After contacting the Antora team, I think we may not be using Antora properly (yet).

We don’t seem to have a “antora playbook” repository, which could serve as a common source for the mapping of build resources, service discovery, name spacing, search scope, etc. For example, their post about page referencing helped me understand the level of abstraction

per @pbokoc, It seems that we have a repo for a doc template, but that is meant to serve as a starting point for new content. Antora Playbooks are intended to be separate from content.
The Antora Documentation Gitlab repo is an example of a playbook.

I think the antora project would consider Fedora packages because they use Fedora themselves.

1 Like

You can build the whole website using the main repo with the antora playbook: Overview - fedora-docs/docs-fp-o - Pagure.io

However, that builds the site only from the sources already pushed into the source repositories. For local preview, you’d need to edit the site.yml (the playbook) to include the local copy of whatever you want to preview.

(If this looks familiar, it is similar to a post I made on the Sanic forum.)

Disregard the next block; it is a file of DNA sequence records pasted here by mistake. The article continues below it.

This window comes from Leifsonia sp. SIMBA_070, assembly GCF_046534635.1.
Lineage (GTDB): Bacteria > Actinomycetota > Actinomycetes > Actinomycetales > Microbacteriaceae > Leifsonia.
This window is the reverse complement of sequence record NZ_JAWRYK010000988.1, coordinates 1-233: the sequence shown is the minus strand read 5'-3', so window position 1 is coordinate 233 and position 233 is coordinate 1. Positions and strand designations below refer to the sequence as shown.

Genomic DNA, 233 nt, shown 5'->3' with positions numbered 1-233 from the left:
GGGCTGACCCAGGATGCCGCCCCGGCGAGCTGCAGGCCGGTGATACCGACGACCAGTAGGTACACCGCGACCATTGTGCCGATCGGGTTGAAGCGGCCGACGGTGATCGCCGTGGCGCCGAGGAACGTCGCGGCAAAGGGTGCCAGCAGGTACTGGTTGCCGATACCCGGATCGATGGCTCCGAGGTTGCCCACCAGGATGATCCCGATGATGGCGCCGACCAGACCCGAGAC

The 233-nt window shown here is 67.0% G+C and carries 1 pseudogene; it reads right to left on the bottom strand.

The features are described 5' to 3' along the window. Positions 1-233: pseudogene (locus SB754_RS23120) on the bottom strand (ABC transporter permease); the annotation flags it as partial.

What should we expect from project docs?

Inspired by the thoughts of @pbokoc and @sanja on the topic of doc structure, I repurposed some examples to serve as discussion points here. If we consider ourselves as consumers of the Fedora docs, I think we owe it to the docs team (I know, some of us wear that hat too) to provide coherent, actionable suggestions.

By way of example, allow me to present a few projects we’re all familiar with, because they are similar to and because we don’t hear people complaining about the docs:

What makes these docs so special?

  • These docs need to be version specific because the code details may change from one release to the next.
  • They also need to be elastic enough that you avoid repeating material that has not changed.
  • There are many cross references because the same info can be relevant to different contexts (eg. Tutorial, Reference, Release Note)
  • If you look at the source you’ll notice the use of symbols like :doc: (which resolves to a URL at compile time) and :term: (which resolves to a glossary entry ).
  • They keep the content and presentation separate, because sometimes the HTML needs to look like a web page and the PDF needs to look like a book… or ePub, man page, or even a fancy presentation
1 Like